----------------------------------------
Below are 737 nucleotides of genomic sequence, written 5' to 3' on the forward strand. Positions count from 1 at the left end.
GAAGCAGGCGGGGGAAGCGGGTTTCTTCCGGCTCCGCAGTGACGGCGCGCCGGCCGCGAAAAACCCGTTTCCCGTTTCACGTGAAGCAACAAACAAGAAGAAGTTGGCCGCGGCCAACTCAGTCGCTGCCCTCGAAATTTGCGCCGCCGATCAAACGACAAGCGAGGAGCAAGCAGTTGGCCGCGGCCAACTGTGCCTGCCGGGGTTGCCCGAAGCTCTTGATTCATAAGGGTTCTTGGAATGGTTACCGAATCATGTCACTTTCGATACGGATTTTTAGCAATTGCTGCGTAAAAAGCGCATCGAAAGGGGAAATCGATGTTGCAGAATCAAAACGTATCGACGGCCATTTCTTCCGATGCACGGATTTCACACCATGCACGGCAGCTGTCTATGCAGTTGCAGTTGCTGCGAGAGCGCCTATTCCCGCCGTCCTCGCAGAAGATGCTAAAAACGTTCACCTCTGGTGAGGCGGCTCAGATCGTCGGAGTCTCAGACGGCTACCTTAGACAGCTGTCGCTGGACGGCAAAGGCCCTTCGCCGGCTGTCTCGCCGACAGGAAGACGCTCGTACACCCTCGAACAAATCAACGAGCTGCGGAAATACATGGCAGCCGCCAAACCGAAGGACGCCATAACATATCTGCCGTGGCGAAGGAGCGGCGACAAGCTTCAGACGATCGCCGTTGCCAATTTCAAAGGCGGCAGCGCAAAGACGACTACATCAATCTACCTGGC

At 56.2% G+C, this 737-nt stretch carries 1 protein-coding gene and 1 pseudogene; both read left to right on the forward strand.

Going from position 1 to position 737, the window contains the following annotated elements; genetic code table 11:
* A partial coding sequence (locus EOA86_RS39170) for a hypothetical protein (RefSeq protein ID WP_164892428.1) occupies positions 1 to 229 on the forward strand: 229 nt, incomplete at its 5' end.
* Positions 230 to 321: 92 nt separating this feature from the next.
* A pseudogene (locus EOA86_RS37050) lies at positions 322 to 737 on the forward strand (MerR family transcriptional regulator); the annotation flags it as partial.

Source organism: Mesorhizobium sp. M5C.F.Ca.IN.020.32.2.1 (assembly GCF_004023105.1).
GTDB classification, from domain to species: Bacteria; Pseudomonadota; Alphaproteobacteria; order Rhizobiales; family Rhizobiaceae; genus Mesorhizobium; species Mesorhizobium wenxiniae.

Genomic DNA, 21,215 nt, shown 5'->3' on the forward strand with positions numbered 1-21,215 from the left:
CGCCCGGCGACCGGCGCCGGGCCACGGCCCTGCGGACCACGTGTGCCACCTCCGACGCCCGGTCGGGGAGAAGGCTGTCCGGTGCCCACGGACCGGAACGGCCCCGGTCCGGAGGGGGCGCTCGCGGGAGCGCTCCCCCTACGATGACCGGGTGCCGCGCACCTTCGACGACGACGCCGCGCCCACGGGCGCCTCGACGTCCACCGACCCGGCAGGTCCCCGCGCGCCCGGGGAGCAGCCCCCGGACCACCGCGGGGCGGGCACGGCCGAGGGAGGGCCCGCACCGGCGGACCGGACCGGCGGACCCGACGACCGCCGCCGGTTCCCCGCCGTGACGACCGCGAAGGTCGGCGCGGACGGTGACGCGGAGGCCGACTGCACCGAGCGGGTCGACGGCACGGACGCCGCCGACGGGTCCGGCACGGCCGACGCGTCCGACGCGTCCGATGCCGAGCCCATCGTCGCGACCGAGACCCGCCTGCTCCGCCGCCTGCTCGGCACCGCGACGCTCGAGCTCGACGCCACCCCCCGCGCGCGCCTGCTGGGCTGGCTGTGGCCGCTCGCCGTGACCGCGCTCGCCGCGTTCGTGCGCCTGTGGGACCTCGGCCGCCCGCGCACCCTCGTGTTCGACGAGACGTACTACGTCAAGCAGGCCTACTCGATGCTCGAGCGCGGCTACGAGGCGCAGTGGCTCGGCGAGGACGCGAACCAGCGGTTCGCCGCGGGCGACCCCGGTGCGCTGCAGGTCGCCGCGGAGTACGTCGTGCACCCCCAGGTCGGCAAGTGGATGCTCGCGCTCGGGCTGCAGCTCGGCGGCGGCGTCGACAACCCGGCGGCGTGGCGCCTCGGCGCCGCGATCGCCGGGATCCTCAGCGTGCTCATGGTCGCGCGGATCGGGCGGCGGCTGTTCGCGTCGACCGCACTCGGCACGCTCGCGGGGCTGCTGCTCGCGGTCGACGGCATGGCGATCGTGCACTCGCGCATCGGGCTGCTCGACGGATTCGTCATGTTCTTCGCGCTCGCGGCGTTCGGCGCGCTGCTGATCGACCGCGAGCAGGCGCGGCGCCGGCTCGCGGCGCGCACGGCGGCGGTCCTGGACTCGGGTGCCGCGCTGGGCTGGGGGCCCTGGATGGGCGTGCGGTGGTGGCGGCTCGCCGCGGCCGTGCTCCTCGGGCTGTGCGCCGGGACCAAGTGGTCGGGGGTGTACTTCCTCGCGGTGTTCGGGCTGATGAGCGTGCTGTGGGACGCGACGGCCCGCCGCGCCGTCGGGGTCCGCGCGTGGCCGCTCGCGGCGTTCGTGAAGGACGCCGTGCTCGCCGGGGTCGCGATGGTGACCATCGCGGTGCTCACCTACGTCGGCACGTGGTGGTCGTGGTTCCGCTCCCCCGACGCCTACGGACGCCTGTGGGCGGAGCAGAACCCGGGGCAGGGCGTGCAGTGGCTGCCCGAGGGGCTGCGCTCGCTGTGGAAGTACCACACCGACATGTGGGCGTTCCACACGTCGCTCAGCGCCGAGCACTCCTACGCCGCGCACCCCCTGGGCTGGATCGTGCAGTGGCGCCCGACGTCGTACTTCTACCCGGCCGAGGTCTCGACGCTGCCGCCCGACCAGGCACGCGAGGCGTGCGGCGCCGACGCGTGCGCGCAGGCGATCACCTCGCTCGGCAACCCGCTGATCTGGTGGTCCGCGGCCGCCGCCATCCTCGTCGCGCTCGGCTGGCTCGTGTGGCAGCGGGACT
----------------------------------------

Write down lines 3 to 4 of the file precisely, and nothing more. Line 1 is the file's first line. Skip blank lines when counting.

At 56.2% G+C, this 737-nt stretch carries 1 protein-coding gene and 1 pseudogene; both read left to right on the forward strand.

Going from position 1 to position 737, the window contains the following annotated elements; genetic code table 11: